Amber found at Cedar Lake, Manitoba, is famous as a source of fossil insects of Late Cretaceous age (about 78-79 million years old). Strangely, this amber originated far from Manitoba!
Amber, a fossil tree resin, has long been prized as a gem, and it provides immense evidence about the ancient world. Most amber comes from softwood trees, which produce abundant resin as protection from wood beetles; the sticky resin captures insects and other small creatures.
Cedar Lake amber came from trees that grew near what is now Medicine Hat, Alberta, on a warm floodplain inhabited by dinosaurs! Amber is very light and is easily transported. The amber now at Cedar Lake was eroded from sedimentary rock, and transported by the Saskatchewan River. It was deposited where the flow of the river slowed: at Cedar Lake, where it is incorporated into beaches. This material, found in Manitoba, tells us about insects that lived 1000 km away!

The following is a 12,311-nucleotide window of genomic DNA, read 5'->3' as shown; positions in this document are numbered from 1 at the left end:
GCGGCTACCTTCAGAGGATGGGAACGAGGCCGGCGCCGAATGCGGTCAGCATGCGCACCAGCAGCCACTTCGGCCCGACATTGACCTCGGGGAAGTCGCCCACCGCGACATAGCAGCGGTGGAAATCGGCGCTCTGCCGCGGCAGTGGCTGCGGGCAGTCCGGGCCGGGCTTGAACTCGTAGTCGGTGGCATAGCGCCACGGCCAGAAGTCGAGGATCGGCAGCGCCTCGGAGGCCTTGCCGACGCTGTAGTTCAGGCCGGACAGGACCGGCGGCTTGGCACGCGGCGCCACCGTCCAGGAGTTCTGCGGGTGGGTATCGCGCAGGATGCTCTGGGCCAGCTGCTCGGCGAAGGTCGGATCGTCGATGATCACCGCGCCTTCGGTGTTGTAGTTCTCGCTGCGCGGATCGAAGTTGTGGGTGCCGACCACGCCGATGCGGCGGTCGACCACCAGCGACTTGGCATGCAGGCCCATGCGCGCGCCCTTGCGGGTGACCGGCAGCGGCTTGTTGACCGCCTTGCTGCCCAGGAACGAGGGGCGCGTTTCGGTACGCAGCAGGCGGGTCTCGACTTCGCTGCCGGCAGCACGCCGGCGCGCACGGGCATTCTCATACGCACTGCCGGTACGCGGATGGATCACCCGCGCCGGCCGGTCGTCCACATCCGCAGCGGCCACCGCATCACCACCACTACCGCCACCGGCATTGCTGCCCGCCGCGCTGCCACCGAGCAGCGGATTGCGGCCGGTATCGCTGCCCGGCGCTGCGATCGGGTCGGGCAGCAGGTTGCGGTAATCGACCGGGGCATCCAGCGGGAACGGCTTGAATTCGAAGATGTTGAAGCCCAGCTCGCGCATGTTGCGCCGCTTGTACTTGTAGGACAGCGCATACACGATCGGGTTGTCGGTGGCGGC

Learn more in the Earth History Gallery.